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COVID-19 and the immune system

Submitted by Anonymous (not verified) on Tue, 2020-04-07 10:08
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The current COVID-19 pandemic is showing that your ability to fight off the virus is very closely connected to the health of your immune system. If you are 'immunocompromised' then you are more likely to have complications as a result of contracting the virus. The people most susceptible to developing severe symptoms from COVID-19, as set out by the US Centers for Disease Control and Prevention (CDC)* are…

  • People aged 65 and over**
  • People living in nursing homes or long term care facilities
  • People with high-risk conditions including chronic lung disease, moderate to severe asthma, serious heart conditions
  • People who are immunocompromised due to medical treatment such as cancer treatment or surgery
  • People with severe obesity (BMI greater than or equal to 40)
  • People with other underlying conditions such as diabetes, renal failure or liver disease
  • Women who are pregnant (who are known to be at risk with severe viral illness, although data so far on COVID-19 has not shown any increased risk)

The CDC goes on to say that there are other factors which may suppress the immune system, such as smoking, organ transplantation, HIV/AIDS where not adequately controlled, and use of certain medications/drugs such as corticosteroids.

Apart from the factor the CDC lists which references being immunocompromised, many of the other factors are directly linked to issues with the immune system. For example, as the body ages its immune system becomes less effective, and this is the major reason why older people are at greater risk and this also explains the nursing home risk, where greater likelihood of transmission is yet another factor in addition to the age of the residents.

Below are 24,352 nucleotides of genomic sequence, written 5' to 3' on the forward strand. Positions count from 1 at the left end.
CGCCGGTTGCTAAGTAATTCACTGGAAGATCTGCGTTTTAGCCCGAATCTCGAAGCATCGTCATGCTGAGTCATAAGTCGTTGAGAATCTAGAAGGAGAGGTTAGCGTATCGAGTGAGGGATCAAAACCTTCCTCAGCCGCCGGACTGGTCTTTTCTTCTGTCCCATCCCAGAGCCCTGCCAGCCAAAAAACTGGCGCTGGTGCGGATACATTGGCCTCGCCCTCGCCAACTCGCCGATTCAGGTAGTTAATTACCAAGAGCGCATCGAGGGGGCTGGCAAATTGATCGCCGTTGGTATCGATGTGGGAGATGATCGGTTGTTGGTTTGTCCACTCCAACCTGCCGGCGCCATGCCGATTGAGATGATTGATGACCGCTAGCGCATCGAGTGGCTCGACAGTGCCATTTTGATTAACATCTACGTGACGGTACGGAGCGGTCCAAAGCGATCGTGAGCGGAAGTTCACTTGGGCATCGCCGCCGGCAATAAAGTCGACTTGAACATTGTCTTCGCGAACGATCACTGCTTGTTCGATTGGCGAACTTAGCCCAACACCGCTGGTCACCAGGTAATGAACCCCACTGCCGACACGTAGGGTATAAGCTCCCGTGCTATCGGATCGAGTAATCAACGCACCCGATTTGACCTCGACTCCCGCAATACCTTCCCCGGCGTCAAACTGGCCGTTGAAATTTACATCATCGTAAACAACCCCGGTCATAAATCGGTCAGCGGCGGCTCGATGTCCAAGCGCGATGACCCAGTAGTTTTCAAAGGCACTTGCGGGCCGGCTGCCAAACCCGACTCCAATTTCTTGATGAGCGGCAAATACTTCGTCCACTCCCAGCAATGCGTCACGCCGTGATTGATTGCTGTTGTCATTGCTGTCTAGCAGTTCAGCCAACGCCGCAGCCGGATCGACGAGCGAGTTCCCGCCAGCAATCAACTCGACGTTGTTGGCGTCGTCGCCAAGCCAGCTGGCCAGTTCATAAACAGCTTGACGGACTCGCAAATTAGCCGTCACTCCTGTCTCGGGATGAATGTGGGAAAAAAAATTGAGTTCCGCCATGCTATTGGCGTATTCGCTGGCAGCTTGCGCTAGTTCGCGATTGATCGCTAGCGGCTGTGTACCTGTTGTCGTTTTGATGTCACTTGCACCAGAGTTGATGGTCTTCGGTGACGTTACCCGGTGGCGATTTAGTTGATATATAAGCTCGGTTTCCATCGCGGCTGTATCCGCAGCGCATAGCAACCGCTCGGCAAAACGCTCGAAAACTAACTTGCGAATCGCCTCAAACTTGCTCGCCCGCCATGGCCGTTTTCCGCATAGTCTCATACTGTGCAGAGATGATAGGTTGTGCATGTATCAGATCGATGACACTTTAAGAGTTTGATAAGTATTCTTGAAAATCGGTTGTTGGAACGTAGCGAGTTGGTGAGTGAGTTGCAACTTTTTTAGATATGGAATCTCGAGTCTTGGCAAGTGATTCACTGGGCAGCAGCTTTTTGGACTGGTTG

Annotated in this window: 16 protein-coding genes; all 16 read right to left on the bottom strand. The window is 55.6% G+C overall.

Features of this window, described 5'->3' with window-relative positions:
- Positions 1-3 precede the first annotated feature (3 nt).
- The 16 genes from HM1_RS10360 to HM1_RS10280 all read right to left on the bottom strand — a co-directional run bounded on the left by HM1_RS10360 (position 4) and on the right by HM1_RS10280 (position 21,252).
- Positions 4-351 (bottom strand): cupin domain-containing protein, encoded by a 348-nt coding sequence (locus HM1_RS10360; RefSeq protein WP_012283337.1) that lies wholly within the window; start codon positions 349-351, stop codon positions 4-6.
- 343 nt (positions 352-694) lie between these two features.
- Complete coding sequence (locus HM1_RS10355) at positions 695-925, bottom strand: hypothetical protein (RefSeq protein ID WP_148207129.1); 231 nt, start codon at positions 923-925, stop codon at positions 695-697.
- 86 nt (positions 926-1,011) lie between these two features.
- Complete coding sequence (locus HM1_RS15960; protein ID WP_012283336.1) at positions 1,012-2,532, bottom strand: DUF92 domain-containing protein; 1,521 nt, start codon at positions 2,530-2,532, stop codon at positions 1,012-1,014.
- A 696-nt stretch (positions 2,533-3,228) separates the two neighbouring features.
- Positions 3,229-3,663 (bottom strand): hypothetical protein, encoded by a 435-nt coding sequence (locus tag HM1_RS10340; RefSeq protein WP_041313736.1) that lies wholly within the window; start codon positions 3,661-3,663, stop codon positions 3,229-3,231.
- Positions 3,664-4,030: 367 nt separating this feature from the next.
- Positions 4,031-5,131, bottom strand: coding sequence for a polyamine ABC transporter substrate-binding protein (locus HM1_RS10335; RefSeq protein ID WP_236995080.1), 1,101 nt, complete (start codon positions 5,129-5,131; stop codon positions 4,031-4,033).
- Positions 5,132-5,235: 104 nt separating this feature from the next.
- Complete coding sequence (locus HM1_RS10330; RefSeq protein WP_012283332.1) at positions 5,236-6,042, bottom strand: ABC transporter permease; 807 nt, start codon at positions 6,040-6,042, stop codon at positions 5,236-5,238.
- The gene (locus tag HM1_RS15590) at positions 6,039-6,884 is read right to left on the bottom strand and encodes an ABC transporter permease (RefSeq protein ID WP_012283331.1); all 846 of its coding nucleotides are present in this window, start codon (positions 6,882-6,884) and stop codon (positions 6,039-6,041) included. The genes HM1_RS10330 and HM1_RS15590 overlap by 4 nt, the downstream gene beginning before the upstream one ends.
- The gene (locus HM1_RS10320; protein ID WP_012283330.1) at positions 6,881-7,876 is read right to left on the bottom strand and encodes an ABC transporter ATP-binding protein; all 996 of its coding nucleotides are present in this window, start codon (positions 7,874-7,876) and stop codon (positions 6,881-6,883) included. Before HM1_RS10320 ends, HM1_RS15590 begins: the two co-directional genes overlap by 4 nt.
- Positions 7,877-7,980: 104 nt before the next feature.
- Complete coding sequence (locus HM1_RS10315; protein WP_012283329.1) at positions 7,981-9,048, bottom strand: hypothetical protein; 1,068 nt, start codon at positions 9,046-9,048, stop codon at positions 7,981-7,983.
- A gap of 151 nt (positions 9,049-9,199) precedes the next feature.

One other group of people mentioned by the CDC – people who are overweight or who have obesity - are at higher risk not only of severe symptoms of COVID-19, but also of developing a very wide range of medical conditions. These include for example heart disease, hypertension, cerebrovascular disease, obstructive sleep apnoea, gastro-eosophageal reflux disease (GERD/GORD), diabetes, Alzheimer's and a number of different types of cancer - including colorectal cancer (see our previous article 'How – and why – is obesity a risk factor for colorectal cancer').

It's important to note that obesity itself does not cause disease. It’s the underlying problem of insulin resistance (IR) which both promotes obesity and at the same time causes a suboptimal immune response. This is of course critical to the body's ability to fight off any disease, including COVID-19.

Dr Renaut sets out the 'Renaut Paradigm' in his book 'The User's Manual For Your Body', which explains how IR - common in the population of most developed countries - and obesity go hand-in-hand.

In short, insulin is released by the body when glucose (from food) makes its way into the bloodstream from the gut wall. Insulin then does its job, which is to 'push' the glucose into the cells in the body that need it most. IR develops where the amount of glucose going into the bloodstream is constantly high and cells get used to this elevated level of insulin, which makes them 'resistant', ie they need more insulin than before to absorb a given amount of glucose. This is very common in modern diets where many foods have a high glycaemic index (GI).

A person with IR will naturally convert most of the glucose into fat (called 'lipogenesis') more so than someone without it (who is referred to as 'insulin sensitive') where most of the glucose goes into body cells. The body only uses body fat as a source of glucose when there is no glucose coming from the gut – a relative rarity with anyone on a modern diet.

At the same time that IR contributes to body fat storage, at the same time (as described above) the process of metabolism slows and all cells work more slowly and less effectively – including immune cells. And if the immune cells are not responding as they should, you have a slower – and less healthy – immune system.

In his book, Dr Renaut describes how combining eating good food (and particularly avoiding processed carbohydrates), doing daily exercise and intermittent fasting (ideally eating only within a 6 hour window) can restore insulin sensitivity, restore an effective immune system and – as an added benefit – help reduce body fat. The overall result is a much lower risk factor of contracting (or being much less affected by) any number of nasties, including COVID-19.

**in Australia age guidelines are slightly different with people over 60 and Aboriginal and Torres Strait Island people over 50 considered to be at greater risk of serious illness

See also Dr Renaut's videos on Coronavirus…

The best way to fight Coronavirus - learn how to strengthen your immune system to fight Coronavirus [VIDEO]
We must reconsider current coronavirus strategy [VIDEO]